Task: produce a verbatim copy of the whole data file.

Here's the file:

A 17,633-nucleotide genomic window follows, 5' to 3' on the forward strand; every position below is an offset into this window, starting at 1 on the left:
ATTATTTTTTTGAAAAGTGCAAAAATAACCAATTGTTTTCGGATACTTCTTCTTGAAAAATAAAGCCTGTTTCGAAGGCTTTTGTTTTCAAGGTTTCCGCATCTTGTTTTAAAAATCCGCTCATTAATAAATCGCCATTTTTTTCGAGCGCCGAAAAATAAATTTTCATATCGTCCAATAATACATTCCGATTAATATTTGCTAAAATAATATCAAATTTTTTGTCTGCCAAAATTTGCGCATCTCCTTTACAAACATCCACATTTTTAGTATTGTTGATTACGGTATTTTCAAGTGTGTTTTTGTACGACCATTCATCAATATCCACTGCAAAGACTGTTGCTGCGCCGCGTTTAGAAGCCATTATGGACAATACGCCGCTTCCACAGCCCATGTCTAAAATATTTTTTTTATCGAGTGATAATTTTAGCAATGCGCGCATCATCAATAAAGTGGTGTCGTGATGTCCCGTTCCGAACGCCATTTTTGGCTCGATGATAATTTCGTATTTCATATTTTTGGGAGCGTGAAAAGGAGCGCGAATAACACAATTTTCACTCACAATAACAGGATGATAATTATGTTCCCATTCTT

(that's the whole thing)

A 17,633-nucleotide genomic window follows, 5' to 3' on the forward strand; every position below is an offset into this window, starting at 1 on the left:
ATTATTTTTTTGAAAAGTGCAAAAATAACCAATTGTTTTCGGATACTTCTTCTTGAAAAATAAAGCCTGTTTCGAAGGCTTTTGTTTTCAAGGTTTCCGCATCTTGTTTTAAAAATCCGCTCATTAATAAATCGCCATTTTTTTCGAGCGCCGAAAAATAAATTTTCATATCGTCCAATAATACATTCCGATTAATATTTGCTAAAATAATATCAAATTTTTTGTCTGCCAAAATTTGCGCATCTCCTTTACAAACATCCACATTTTTAGTATTGTTGATTACGGTATTTTCAAGTGTGTTTTTGTACGACCATTCATCAATATCCACTGCAAAGACTGTTGCTGCGCCGCGTTTAGAAGCCATTATGGACAATACGCCGCTTCCACAGCCCATGTCTAAAATATTTTTTTTATCGAGTGATAATTTTAGCAATGCGCGCATCATCAATAAAGTGGTGTCGTGATGTCCCGTTCCGAACGCCATTTTTGGCTCGATGATAATTTCGTATTTCATATTTTTGGGAGCGTGAAAAGGAGCGCGAATAACACAATTTTCACTCACAATAACAGGATGATAATTATGTTCCCATTCTT